In the last year, South Lake Union’s Citrus nightclub has been the scene of a gang-related triple shooting, late-night melees, an officer-involved shooting of an assault suspect, and a bathroom peeping incident, among other things.
Which is why this week, Seattle police and the Seattle City Attorney’s West Precinct Liaison declared Citrus a “Chronic Public Nuisance,” in an effort to force the club’s owners to confront ongoing problems with crime at their business. As part of a Chronic Nuisance Property agreement, the city can require business and property owners to upgrade security and take other measures to reduce ongoing problems, or face fines of up to $25,000 and the possible revocation of their business license.
Representatives from the Seattle Police Department and City Attorney’s office have already met with the Citrus’s management—also affiliated with another North Seattle nightclub, Fusion—twice over the last year to discuss ongoing problems with crime at the club. But those problems have persisted.
Between January 1, 2012 and January 23, 2013, police visited the club 55 times; making regular stops to check up on the business, but also to break up brawls, respond to reports of gunfire, hit and runs, DUI, car prowls, robbery, and other assaults—like a January 2012 incident, in which a man tried to break up a fight between 10 to 15 people outside the club, only to be Tasered by one of the brawlers.
Just last weekend, a woman was injured when a fight inside Citrus spilled out into the parking lot.
Police have also had issues communicating with the club’s security staff. In an August 4th incident, officers received reports of gunfire outside the club, only to have Citrus staff claim the gunshots were just fireworks. However, later that evening, police received a call from a man who said bullets had struck his car as he drove past the club.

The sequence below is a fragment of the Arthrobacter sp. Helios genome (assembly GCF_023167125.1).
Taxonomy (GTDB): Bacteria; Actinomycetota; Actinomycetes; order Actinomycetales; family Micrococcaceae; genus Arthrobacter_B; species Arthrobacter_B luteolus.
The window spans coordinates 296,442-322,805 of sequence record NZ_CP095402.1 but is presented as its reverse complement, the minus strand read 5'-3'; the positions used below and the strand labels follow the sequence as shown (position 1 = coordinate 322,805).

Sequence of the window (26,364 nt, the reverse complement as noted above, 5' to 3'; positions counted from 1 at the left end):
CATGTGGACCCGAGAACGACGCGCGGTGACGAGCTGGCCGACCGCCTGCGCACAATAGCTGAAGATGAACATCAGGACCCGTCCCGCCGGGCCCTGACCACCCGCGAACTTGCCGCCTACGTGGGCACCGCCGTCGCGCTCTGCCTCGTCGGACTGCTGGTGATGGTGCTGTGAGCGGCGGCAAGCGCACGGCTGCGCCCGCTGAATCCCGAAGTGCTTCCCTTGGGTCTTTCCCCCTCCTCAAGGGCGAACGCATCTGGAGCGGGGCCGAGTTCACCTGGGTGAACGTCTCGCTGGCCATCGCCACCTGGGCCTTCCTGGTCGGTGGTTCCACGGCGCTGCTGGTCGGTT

Problems at Citrus have also become a source of ongoing concern for staff at the nearby Fred Hutchison Cancer Research Center, which sits just across Fairview Avenue from the nightclub.
On January 28th, Fred Hutchison Center executives sent a letter to the city, voicing their concerns about “repeated and dangerous public safety and nuisance issues associated with” Citrus.
The 15-acre Fred Hutchinson/Cancer Care Alliance campus operates 24 hours a day, with patients coming and going as they receive treatment, and medical staff and researchers working around the clock to develop cancer treatments.
In their letter, Fred Hutchinson executives say they have found “discarded weapons and broken bottles left” on the center’s campus, and say it has become “increasingly difficult” to provide a safe environment for staff and patients because of problems at Citrus.
“It is especially concerning that the nuisance and safety issues with [Citrus] have begun to spill into and impact our campus,” the letter says.
The West Precinct Liaison and SPD are now hoping to work with Citrus’s owners to finally resolve these problems.
“The City takes a chronic nuisance property declarations very seriously,” says Sumeer Singla, Seattle City Attorney’s West Precinct Liaison Attorney. “Our goal is to always work with property and business owners to address nuisance issues. If, however, we cannot reach an agreement or the problems persist, the City is prepared to used all available remedies under the Seattle Municipal Code.”